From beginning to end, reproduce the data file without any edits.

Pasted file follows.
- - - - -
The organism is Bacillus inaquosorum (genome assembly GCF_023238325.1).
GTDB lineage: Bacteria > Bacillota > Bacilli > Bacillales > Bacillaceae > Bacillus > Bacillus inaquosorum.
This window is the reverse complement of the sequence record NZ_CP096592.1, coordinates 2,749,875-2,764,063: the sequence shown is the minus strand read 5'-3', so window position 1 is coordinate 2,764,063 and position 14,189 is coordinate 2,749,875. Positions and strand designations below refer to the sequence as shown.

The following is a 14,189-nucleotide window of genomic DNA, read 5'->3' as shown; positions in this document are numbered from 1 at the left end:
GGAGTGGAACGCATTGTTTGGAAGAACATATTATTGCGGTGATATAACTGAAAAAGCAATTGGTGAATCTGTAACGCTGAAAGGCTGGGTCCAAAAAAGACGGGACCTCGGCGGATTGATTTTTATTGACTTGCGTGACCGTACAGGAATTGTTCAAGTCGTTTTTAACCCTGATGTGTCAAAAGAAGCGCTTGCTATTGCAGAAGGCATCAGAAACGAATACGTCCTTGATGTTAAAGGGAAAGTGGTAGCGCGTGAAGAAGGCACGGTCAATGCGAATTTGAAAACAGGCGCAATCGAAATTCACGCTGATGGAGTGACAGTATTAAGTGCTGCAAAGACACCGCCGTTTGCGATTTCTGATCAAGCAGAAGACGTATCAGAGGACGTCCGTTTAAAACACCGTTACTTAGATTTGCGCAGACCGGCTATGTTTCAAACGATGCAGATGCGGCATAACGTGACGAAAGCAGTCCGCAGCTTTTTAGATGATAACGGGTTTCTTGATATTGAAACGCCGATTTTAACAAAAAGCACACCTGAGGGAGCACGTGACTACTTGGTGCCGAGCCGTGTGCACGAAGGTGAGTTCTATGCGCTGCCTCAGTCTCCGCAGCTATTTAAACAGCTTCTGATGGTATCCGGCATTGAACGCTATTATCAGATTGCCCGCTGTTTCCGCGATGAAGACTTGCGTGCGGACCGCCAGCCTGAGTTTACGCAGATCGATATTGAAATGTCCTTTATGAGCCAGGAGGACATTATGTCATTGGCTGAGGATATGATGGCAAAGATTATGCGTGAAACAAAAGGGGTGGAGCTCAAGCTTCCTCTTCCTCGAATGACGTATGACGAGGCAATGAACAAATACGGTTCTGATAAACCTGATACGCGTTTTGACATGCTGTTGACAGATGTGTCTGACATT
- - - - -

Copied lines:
The organism is Bacillus inaquosorum (genome assembly GCF_023238325.1).
GTDB lineage: Bacteria > Bacillota > Bacilli > Bacillales > Bacillaceae > Bacillus > Bacillus inaquosorum.
This window is the reverse complement of the sequence record NZ_CP096592.1, coordinates 2,749,875-2,764,063: the sequence shown is the minus strand read 5'-3', so window position 1 is coordinate 2,764,063 and position 14,189 is coordinate 2,749,875. Positions and strand designations below refer to the sequence as shown.

The following is a 14,189-nucleotide window of genomic DNA, read 5'->3' as shown; positions in this document are numbered from 1 at the left end:
GGAGTGGAACGCATTGTTTGGAAGAACATATTATTGCGGTGATATAACTGAAAAAGCAATTGGTGAATCTGTAACGCTGAAAGGCTGGGTCCAAAAAAGACGGGACCTCGGCGGATTGATTTTTATTGACTTGCGTGACCGTACAGGAATTGTTCAAGTCGTTTTTAACCCTGATGTGTCAAAAGAAGCGCTTGCTATTGCAGAAGGCATCAGAAACGAATACGTCCTTGATGTTAAAGGGAAAGTGGTAGCGCGTGAAGAAGGCACGGTCAATGCGAATTTGAAAACAGGCGCAATCGAAATTCACGCTGATGGAGTGACAGTATTAAGTGCTGCAAAGACACCGCCGTTTGCGATTTCTGATCAAGCAGAAGACGTATCAGAGGACGTCCGTTTAAAACACCGTTACTTAGATTTGCGCAGACCGGCTATGTTTCAAACGATGCAGATGCGGCATAACGTGACGAAAGCAGTCCGCAGCTTTTTAGATGATAACGGGTTTCTTGATATTGAAACGCCGATTTTAACAAAAAGCACACCTGAGGGAGCACGTGACTACTTGGTGCCGAGCCGTGTGCACGAAGGTGAGTTCTATGCGCTGCCTCAGTCTCCGCAGCTATTTAAACAGCTTCTGATGGTATCCGGCATTGAACGCTATTATCAGATTGCCCGCTGTTTCCGCGATGAAGACTTGCGTGCGGACCGCCAGCCTGAGTTTACGCAGATCGATATTGAAATGTCCTTTATGAGCCAGGAGGACATTATGTCATTGGCTGAGGATATGATGGCAAAGATTATGCGTGAAACAAAAGGGGTGGAGCTCAAGCTTCCTCTTCCTCGAATGACGTATGACGAGGCAATGAACAAATACGGTTCTGATAAACCTGATACGCGTTTTGACATGCTGTTGACAGATGTGTCTGACATT